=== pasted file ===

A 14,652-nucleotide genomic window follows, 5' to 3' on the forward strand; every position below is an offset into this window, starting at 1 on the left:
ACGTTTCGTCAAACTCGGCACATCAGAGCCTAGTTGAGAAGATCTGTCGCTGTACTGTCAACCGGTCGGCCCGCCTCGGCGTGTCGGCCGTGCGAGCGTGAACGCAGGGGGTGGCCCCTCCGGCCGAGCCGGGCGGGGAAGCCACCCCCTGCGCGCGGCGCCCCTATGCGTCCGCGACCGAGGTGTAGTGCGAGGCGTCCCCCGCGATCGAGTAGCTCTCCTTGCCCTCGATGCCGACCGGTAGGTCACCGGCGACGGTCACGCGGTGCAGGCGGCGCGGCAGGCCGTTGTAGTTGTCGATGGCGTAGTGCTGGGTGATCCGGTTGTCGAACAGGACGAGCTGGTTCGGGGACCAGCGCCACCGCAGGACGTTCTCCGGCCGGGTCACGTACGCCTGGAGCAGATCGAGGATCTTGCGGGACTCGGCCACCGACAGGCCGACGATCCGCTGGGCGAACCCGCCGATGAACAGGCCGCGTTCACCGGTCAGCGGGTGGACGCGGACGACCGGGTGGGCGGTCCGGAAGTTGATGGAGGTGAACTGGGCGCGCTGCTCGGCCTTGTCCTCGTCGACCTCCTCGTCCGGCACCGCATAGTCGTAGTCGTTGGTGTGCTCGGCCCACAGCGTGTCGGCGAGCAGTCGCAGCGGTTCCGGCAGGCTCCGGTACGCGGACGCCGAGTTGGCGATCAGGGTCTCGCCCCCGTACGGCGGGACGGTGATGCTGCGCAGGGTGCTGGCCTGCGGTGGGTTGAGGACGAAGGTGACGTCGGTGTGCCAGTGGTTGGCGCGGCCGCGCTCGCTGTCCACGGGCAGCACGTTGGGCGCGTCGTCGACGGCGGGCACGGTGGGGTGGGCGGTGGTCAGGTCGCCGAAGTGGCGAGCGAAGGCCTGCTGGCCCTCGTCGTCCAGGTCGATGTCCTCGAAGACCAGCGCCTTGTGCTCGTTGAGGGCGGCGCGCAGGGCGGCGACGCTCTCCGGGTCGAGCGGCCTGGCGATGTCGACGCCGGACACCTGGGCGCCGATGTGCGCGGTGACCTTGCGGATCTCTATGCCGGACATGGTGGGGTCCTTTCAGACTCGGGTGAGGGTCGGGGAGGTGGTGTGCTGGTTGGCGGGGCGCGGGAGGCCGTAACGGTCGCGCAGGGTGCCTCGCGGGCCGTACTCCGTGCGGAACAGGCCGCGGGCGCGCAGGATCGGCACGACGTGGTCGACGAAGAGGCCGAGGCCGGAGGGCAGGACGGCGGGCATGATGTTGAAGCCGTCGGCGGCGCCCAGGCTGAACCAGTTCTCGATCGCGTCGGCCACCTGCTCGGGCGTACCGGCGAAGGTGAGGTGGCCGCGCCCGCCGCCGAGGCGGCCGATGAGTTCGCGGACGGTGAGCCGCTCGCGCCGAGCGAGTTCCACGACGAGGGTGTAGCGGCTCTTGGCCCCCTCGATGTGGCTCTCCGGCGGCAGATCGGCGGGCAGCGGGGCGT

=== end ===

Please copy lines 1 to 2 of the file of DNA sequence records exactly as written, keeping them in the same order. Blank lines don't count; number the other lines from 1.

A 14,652-nucleotide genomic window follows, 5' to 3' on the forward strand; every position below is an offset into this window, starting at 1 on the left:
ACGTTTCGTCAAACTCGGCACATCAGAGCCTAGTTGAGAAGATCTGTCGCTGTACTGTCAACCGGTCGGCCCGCCTCGGCGTGTCGGCCGTGCGAGCGTGAACGCAGGGGGTGGCCCCTCCGGCCGAGCCGGGCGGGGAAGCCACCCCCTGCGCGCGGCGCCCCTATGCGTCCGCGACCGAGGTGTAGTGCGAGGCGTCCCCCGCGATCGAGTAGCTCTCCTTGCCCTCGATGCCGACCGGTAGGTCACCGGCGACGGTCACGCGGTGCAGGCGGCGCGGCAGGCCGTTGTAGTTGTCGATGGCGTAGTGCTGGGTGATCCGGTTGTCGAACAGGACGAGCTGGTTCGGGGACCAGCGCCACCGCAGGACGTTCTCCGGCCGGGTCACGTACGCCTGGAGCAGATCGAGGATCTTGCGGGACTCGGCCACCGACAGGCCGACGATCCGCTGGGCGAACCCGCCGATGAACAGGCCGCGTTCACCGGTCAGCGGGTGGACGCGGACGACCGGGTGGGCGGTCCGGAAGTTGATGGAGGTGAACTGGGCGCGCTGCTCGGCCTTGTCCTCGTCGACCTCCTCGTCCGGCACCGCATAGTCGTAGTCGTTGGTGTGCTCGGCCCACAGCGTGTCGGCGAGCAGTCGCAGCGGTTCCGGCAGGCTCCGGTACGCGGACGCCGAGTTGGCGATCAGGGTCTCGCCCCCGTACGGCGGGACGGTGATGCTGCGCAGGGTGCTGGCCTGCGGTGGGTTGAGGACGAAGGTGACGTCGGTGTGCCAGTGGTTGGCGCGGCCGCGCTCGCTGTCCACGGGCAGCACGTTGGGCGCGTCGTCGACGGCGGGCACGGTGGGGTGGGCGGTGGTCAGGTCGCCGAAGTGGCGAGCGAAGGCCTGCTGGCCCTCGTCGTCCAGGTCGATGTCCTCGAAGACCAGCGCCTTGTGCTCGTTGAGGGCGGCGCGCAGGGCGGCGACGCTCTCCGGGTCGAGCGGCCTGGCGATGTCGACGCCGGACACCTGGGCGCCGATGTGCGCGGTGACCTTGCGGATCTCTATGCCGGACATGGTGGGGTCCTTTCAGACTCGGGTGAGGGTCGGGGAGGTGGTGTGCTGGTTGGCGGGGCGCGGGAGGCCGTAACGGTCGCGCAGGGTGCCTCGCGGGCCGTACTCCGTGCGGAACAGGCCGCGGGCGCGCAGGATCGGCACGACGTGGTCGACGAAGAGGCCGAGGCCGGAGGGCAGGACGGCGGGCATGATGTTGAAGCCGTCGGCGGCGCCCAGGCTGAACCAGTTCTCGATCGCGTCGGCCACCTGCTCGGGCGTACCGGCGAAGGTGAGGTGGCCGCGCCCGCCGCCGAGGCGGCCGATGAGTTCGCGGACGGTGAGCCGCTCGCGCCGAGCGAGTTCCACGACGAGGGTGTAGCGGCTCTTGGCCCCCTCGATGTGGCTCTCCGGCGGCAGATCGGCGGGCAGCGGGGCGT